Passionate environmentalists involve passengers in Fiordland conservation work via ecotourism venture Pure Salt
An entrepreneurial couple have built a Fiordland-based business that takes New Zealanders out of their daily lives and back in time.
Words: Chris Van Ryn Photos: Chris Van Ryn & Fez Vercauteren
So remote is the south-west corner of the South Island — home to an archipelago of 700 islands — that there are moments when it’s possible to feel entirely alone. And when the wild beauty, enhanced by mirror-glass waters or a sultry mist drifting over white-capped mountains, elevates the soul and sends it soaring, gravity seems to fall away.
The U-shaped valleys and mountain ridges of Fiordland, truncated by glaciers, form a land and seascape unchanged for centuries. Captain James Cook saw it this way when he sought refuge here in 1773 after 123 days battling storms in the icy Southern Ocean.
With a beauty and grandeur hidden far from the usual tourist routes, this is as pristine an environment as anywhere in the world. But there is a problem. Seen from a distance, the bush is a canopy of virgin variegated greens — silver beech, tõtara, rimu and miro. On land, there is the subtropical smell of regeneration: damp earth and composting vegetation. But there’s also an eerie silence vastly different from Cook’s time.
The birdsong, he reported, was “deafening”. But rats, stoats, deer and possum have since ravaged the forest and devastated the bird life. Slipping through these mercurial waters — at one time calm, the next white-tipped by wind — sails Flightless, a 27-metre ex-Navy expedition vessel with international survey and safety equipment, water-maker, diesel stove, air-conditioning, three bathrooms, and a huge back deck with dining table for communal meals of venison or crayfish or pāua, the seafood caught within metres of the boat.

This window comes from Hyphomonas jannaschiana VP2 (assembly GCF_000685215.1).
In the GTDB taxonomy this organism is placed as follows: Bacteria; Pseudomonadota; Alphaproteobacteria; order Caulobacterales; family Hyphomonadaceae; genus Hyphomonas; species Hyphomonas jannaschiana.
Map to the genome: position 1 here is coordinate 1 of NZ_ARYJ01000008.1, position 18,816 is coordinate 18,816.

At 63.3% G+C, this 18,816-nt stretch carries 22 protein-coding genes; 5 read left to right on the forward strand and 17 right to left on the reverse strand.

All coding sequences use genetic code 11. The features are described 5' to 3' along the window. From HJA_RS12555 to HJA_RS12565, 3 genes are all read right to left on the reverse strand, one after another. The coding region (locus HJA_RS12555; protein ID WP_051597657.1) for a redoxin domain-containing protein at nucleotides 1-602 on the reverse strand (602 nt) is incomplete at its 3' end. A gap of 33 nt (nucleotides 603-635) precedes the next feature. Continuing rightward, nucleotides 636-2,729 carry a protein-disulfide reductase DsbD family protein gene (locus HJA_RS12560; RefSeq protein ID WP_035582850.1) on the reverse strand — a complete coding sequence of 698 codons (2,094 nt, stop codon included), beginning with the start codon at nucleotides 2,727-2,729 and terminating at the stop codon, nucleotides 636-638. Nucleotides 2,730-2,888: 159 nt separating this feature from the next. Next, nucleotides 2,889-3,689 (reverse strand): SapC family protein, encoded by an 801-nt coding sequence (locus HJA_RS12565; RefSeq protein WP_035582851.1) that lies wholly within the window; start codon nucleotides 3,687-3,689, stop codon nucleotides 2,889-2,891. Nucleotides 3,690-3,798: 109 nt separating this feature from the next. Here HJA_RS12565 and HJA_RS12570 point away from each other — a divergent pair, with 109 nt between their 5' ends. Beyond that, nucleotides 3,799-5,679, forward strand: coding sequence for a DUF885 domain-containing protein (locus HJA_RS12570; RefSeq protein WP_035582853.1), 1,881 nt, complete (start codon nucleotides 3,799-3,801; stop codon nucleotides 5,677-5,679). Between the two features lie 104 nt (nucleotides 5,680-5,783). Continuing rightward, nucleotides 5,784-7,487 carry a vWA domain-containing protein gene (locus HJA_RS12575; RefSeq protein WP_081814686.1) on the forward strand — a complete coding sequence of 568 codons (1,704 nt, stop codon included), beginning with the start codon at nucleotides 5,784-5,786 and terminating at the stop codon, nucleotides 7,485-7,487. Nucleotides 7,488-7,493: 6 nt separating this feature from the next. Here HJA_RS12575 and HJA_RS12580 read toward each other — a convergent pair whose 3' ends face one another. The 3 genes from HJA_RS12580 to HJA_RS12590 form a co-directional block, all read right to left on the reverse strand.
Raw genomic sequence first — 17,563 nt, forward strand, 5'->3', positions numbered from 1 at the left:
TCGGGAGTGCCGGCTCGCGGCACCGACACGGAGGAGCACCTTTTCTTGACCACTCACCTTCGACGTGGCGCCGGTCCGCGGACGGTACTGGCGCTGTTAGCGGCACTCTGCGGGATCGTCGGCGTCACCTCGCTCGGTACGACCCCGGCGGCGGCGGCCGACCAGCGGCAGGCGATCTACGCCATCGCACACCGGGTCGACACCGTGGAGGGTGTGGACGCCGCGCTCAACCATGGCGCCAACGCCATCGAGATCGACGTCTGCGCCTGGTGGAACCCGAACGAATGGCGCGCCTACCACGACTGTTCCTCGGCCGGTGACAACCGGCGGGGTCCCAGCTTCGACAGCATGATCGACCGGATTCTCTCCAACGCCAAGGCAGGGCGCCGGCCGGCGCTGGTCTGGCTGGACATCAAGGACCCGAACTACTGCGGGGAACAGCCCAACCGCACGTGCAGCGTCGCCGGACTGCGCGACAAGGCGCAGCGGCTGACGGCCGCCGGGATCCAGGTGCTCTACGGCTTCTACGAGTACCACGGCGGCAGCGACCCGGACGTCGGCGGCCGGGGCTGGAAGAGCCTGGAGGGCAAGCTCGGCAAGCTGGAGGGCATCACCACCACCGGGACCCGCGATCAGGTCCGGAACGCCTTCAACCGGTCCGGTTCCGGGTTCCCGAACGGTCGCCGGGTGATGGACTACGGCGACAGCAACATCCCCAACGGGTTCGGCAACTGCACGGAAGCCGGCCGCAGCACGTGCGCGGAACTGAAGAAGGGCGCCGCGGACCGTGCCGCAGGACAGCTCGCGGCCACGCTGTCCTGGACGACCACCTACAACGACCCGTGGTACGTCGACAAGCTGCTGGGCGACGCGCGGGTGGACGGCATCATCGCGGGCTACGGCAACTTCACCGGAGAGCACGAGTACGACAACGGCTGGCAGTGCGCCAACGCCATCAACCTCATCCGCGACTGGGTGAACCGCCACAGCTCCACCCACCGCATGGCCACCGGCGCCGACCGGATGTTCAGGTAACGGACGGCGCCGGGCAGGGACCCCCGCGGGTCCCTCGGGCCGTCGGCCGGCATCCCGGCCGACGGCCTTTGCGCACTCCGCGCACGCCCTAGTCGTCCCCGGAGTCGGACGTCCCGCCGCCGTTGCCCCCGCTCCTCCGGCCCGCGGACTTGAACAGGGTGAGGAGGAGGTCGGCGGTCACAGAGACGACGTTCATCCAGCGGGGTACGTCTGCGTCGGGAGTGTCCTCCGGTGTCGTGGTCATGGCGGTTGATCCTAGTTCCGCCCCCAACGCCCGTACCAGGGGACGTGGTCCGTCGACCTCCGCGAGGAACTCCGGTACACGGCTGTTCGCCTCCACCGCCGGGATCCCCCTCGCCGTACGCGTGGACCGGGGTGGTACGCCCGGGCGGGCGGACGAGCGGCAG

Flightless — only slightly smaller than Cook’s expedition ship with its crew of 70, and named after its original Navy moniker, Moa — is home to Sean Ellis (35) and Maria Kuster (34). On its decks, this plucky entrepreneurial couple not only built a charter business, Pure Salt, but also developed and honed their values, forging a passion for conservation, people and this remote corner of the South Island.
Born in East Germany six years before the wall came down, Maria excelled at school. Her parents had expectations. “In Germany, things are structured. I was headed for medicine or law. For me, to jump off the wagon and do what felt good didn’t make a lot of sense.” At 19, she headed overseas to improve her English. While friends went to the States, Maria decided on New Zealand. When people said, “Go to Auckland,” she went to Christchurch. It was the start of following her own way, a trajectory she maintains to this day. It guides her life, loves and business.
She planned to stay for eight months. That was 15 years ago. She fell in love. With New Zealand, the South Island, diving, remote corners, and Sean Ellis. In that order. The South Island has always been home for Sean. He grew up one of five, a shy kid who was home-schooled. “I studied in the kitchen and was used to pots and pans clanging away,” he laughs. Much of his childhood was spent on the water with his bare feet planted firmly on the deck. “I grew up on boats. As a toddler, Mum would tie me to the railing so I could trot around the deck.” His brother fell in once. His father leant over the railing and said calmly, “Let’s wait for him to come back up before we jump in. No point until we see where he is.” At 14, Sean went to college. The transition was hard. “I love to get out and do stuff. For me, it’s about getting my hands dirty.”
There was no single step that led Sean and Maria to Flightless and Pure Salt. “It wasn’t planned,” says Maria. “We were individually pursuing our passions.” She completed divemaster and instructor courses, and then got her skipper’s ticket; Sean was pursuing similar qualifications. After they met, they both became commercial divers and studied marine engineering in Nelson. Later, they worked in engineering workshops, gaining hands-on experience. “If you’re driving boats, you want to know how they work,” says Maria.